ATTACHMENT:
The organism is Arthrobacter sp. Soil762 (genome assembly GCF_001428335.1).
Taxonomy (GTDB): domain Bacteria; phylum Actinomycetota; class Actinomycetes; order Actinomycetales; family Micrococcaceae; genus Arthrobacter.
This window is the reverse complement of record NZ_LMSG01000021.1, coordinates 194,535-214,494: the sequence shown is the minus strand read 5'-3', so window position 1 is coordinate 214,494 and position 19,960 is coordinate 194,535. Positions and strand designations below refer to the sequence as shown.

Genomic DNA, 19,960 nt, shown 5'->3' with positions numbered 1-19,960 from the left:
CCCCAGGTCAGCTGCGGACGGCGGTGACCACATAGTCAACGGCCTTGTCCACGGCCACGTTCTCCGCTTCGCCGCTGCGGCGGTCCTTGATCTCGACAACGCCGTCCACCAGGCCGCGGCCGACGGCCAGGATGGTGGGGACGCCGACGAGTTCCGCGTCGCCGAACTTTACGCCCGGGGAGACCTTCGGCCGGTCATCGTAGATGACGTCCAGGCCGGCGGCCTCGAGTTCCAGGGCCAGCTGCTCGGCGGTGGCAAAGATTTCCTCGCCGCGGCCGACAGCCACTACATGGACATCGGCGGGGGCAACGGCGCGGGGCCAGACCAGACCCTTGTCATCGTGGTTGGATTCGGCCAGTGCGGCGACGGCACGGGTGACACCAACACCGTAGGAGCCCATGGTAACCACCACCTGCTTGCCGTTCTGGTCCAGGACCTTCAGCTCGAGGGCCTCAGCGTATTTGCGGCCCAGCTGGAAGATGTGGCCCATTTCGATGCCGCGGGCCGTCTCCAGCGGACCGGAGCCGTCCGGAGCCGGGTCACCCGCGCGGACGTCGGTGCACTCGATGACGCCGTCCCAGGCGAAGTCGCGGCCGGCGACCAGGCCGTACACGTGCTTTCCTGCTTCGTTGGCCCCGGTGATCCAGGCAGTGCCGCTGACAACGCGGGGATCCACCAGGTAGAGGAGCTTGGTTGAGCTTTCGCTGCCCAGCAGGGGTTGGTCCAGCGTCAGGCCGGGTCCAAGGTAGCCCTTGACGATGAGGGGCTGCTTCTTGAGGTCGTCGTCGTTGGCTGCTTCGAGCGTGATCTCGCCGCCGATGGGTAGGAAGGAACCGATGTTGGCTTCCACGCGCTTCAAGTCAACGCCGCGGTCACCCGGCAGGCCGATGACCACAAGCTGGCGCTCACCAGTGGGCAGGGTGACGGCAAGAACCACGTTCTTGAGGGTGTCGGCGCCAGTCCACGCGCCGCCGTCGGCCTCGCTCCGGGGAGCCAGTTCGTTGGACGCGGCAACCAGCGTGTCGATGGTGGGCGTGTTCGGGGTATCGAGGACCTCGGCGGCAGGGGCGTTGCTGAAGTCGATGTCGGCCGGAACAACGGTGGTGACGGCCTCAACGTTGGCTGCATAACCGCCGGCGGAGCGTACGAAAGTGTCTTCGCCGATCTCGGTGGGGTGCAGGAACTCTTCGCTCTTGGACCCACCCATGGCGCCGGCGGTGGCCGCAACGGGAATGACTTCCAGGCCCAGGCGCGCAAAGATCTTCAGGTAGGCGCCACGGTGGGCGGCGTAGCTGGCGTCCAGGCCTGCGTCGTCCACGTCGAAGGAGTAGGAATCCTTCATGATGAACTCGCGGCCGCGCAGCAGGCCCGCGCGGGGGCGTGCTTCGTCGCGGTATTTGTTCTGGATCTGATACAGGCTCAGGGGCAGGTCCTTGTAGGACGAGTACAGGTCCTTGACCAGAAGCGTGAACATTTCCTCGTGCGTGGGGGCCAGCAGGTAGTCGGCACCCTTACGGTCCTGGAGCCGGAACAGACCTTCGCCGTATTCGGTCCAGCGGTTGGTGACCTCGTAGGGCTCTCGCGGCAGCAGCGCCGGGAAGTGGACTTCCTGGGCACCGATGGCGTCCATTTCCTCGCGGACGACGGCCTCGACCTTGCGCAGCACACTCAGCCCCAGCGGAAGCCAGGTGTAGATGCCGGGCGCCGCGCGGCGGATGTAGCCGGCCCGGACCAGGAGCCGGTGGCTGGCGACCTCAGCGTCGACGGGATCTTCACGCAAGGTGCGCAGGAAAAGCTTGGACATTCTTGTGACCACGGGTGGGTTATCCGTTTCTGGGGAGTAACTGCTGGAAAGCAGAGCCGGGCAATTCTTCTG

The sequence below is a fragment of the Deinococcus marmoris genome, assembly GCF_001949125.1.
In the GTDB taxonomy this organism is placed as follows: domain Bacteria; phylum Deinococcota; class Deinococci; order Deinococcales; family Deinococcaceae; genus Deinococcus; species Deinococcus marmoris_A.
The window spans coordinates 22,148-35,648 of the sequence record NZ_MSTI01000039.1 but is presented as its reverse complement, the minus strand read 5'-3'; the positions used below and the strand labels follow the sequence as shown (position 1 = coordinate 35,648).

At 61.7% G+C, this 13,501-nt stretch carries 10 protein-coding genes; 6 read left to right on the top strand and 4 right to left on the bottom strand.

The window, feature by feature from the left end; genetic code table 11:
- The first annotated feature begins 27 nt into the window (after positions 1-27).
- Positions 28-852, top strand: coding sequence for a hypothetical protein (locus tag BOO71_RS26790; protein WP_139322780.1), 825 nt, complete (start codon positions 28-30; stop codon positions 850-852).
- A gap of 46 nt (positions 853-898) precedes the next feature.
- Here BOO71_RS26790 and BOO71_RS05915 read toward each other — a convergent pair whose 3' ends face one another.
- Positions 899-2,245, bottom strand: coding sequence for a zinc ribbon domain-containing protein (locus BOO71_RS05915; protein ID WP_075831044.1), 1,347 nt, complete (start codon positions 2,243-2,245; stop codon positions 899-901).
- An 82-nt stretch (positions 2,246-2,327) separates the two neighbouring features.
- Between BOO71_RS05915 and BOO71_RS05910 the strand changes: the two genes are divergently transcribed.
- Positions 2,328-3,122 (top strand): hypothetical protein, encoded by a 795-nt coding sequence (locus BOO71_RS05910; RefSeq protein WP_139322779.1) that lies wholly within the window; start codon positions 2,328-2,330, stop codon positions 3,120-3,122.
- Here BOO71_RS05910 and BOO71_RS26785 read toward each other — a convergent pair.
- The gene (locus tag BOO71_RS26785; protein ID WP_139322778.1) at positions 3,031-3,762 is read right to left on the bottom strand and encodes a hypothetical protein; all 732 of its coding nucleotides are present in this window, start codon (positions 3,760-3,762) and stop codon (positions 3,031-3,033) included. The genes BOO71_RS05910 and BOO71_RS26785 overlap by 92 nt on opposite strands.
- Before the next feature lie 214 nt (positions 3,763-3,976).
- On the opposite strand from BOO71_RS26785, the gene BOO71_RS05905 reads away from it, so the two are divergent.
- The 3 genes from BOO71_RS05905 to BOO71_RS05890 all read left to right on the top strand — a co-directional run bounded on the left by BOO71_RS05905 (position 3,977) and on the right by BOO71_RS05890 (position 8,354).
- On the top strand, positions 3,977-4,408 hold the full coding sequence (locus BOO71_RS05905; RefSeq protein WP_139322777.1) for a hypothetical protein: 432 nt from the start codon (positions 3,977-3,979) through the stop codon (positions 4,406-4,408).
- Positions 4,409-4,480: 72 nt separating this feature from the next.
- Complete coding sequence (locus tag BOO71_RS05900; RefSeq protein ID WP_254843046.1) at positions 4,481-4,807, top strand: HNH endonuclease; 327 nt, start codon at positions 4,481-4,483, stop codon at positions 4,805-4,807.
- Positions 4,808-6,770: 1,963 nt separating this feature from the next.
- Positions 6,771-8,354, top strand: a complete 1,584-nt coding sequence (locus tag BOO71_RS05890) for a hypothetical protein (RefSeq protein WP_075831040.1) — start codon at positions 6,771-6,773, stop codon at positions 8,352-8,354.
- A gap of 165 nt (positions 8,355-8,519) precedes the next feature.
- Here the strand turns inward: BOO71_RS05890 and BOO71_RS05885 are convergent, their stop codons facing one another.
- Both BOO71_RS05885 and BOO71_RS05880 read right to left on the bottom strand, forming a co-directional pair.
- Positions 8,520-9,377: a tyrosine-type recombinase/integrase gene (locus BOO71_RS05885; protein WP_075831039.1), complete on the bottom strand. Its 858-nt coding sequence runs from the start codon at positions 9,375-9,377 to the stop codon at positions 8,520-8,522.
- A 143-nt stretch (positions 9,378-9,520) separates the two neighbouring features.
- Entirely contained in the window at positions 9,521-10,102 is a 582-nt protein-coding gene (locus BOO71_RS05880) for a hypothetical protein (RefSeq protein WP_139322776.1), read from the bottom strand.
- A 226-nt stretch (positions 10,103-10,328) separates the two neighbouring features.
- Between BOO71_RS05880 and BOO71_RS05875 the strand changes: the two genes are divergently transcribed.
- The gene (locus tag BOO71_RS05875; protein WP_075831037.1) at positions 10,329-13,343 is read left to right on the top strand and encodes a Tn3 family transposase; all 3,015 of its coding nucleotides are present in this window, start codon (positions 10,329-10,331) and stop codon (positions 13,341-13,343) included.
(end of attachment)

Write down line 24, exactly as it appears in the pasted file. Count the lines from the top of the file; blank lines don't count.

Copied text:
- On the top strand, positions 3,977-4,408 hold the full coding sequence (locus BOO71_RS05905; RefSeq protein WP_139322777.1) for a hypothetical protein: 432 nt from the start codon (positions 3,977-3,979) through the stop codon (positions 4,406-4,408).